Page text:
DEEMED to be the best boy choir in Ireland for good reason, The Choir of St Patrick’s Cathedral, Dublin, will sing in concert at St Mary’s Cathedral here for mid summer night, Friday June 21 at 7.30pm.

The man who organises St Mary’s packed annual programme in music, their organist Peter Barley, puts us in the picture as to why St Patrick’s choir is the national acme.

“They are the leading choir of that kind in Ireland,” Peter states. “Why? They are the busiest choir with 12 concerts at services each week. They have a concert programme that is year-round which will feature Remembrance Day for World War II, the service for Armistice Day.

“There are Christmas concerts and a Summer tour and they have recorded four albums that have been well received critically.”

He makes the point that St Patrick’s Cathedral is the seat of the Church of Ireland, the head of 12 dioceses countrywide and “St Patrick’s is the premier Cathedral choir.”

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For this Limerick evening of celestial harmonies, Mr Stuart Nicholson will lead the boys. Since 2010 his post has been both organist and master of choristers at St Patrick’s Cathedral.

The music will be exciting. Peter Barley references the ‘5 Mystical Songs’ by Vaughan Williams with Jeffrey Ledwidge and Eoghan Desmond prominent as soloists.

“Ralph Vaughan Williams 1593-1633 was an agnostic who wrote a fair bit of church music. He had great respect for the Church and for the teachings of the bible, it was St James’ then.  His works are milling with themes of faith and communion set to music…there are beautiful words, beautiful music and a lot of it written for baritone voices.”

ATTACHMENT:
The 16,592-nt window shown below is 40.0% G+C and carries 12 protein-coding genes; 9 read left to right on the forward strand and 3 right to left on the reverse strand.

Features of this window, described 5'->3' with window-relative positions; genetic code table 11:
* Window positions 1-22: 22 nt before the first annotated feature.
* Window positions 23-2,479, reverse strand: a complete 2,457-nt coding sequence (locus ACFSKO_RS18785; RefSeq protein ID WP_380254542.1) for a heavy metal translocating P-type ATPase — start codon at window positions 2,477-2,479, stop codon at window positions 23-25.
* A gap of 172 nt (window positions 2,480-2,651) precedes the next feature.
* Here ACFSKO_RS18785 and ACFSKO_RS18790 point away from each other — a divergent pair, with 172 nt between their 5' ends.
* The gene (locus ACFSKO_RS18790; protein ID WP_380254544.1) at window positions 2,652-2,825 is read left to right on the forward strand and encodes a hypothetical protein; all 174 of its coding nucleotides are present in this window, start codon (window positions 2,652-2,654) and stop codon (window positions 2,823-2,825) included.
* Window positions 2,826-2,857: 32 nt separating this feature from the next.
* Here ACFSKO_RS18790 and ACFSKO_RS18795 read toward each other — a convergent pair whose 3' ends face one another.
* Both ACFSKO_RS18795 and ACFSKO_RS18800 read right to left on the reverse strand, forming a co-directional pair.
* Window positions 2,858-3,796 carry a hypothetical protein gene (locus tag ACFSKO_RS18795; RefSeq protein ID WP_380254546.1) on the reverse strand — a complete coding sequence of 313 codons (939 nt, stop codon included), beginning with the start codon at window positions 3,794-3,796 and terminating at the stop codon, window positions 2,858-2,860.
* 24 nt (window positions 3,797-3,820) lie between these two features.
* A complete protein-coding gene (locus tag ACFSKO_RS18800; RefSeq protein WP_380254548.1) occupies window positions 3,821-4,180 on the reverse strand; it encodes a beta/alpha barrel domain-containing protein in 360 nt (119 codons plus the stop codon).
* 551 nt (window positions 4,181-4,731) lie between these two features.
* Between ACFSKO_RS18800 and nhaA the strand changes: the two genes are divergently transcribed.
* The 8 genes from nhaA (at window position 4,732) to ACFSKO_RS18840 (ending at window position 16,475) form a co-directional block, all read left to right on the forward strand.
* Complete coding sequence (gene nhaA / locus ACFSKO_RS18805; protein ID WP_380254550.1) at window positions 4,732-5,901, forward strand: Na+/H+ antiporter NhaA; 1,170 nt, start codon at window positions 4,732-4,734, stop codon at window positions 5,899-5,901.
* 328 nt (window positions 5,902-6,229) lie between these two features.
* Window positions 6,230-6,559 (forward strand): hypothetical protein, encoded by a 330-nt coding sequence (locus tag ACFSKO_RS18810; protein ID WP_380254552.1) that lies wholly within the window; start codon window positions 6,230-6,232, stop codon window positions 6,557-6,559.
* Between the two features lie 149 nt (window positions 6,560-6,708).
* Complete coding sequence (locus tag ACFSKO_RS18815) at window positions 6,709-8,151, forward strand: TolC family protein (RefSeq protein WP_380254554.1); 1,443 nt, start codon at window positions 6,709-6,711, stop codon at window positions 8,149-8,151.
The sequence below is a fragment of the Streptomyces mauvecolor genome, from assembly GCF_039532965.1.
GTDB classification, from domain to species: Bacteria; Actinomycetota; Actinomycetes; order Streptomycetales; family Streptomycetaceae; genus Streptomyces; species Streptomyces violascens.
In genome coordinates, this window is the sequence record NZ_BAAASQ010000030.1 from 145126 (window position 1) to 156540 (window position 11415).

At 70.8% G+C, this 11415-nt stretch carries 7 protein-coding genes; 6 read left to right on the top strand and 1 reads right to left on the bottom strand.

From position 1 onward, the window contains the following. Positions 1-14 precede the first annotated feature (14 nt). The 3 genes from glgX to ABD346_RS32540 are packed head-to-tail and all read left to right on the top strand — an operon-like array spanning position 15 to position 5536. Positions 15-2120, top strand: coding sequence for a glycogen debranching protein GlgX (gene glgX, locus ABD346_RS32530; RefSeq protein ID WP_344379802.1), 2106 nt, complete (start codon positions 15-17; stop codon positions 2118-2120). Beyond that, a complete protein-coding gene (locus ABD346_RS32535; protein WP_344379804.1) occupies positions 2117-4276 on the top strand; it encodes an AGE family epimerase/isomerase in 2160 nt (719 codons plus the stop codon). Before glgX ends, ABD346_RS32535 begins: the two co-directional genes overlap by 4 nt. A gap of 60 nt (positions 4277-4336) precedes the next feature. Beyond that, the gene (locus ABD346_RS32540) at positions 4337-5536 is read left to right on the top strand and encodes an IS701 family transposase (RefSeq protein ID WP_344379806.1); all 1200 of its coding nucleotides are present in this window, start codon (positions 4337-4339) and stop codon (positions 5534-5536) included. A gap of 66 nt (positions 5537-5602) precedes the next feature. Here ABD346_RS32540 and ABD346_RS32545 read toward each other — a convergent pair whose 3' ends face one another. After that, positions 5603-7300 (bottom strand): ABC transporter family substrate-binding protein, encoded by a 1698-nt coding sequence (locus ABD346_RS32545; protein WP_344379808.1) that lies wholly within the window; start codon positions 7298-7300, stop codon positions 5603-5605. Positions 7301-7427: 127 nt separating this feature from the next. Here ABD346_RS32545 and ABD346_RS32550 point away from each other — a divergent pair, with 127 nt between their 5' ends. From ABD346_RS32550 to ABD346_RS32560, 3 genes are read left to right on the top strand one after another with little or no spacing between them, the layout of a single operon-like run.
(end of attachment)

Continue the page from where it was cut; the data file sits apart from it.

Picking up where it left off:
His best known work is ‘Let all the world in every corner sing’, which does it for musician Peter Barley with respect to the purpose of and the effect of  sacred music on those who listen to it – and those who sing.

After the interval, we hear that the stand out piece is the cantata ‘Rejoice in the Lamb’, written by Benjamin Britten who died in 1976.

Clearly referencing the love of  God for his son Jesus Christ, “it is modelled on music from much earlier times” and is homage to the great James Henry Purcell whom Britten revered: “Listen to the sheer brilliance in the words. It is religious in tone but rather intriguing.”

Other composers that The Choir of St Patrick’s Cathedral will visit on June 21 include William Walton, César Franck, Flor Peeters and Charles Villiers Stanford.

Such is interest in this delightful event that St Mary’s Cathedral has engaged the facility of University Concert Hall box office. Book on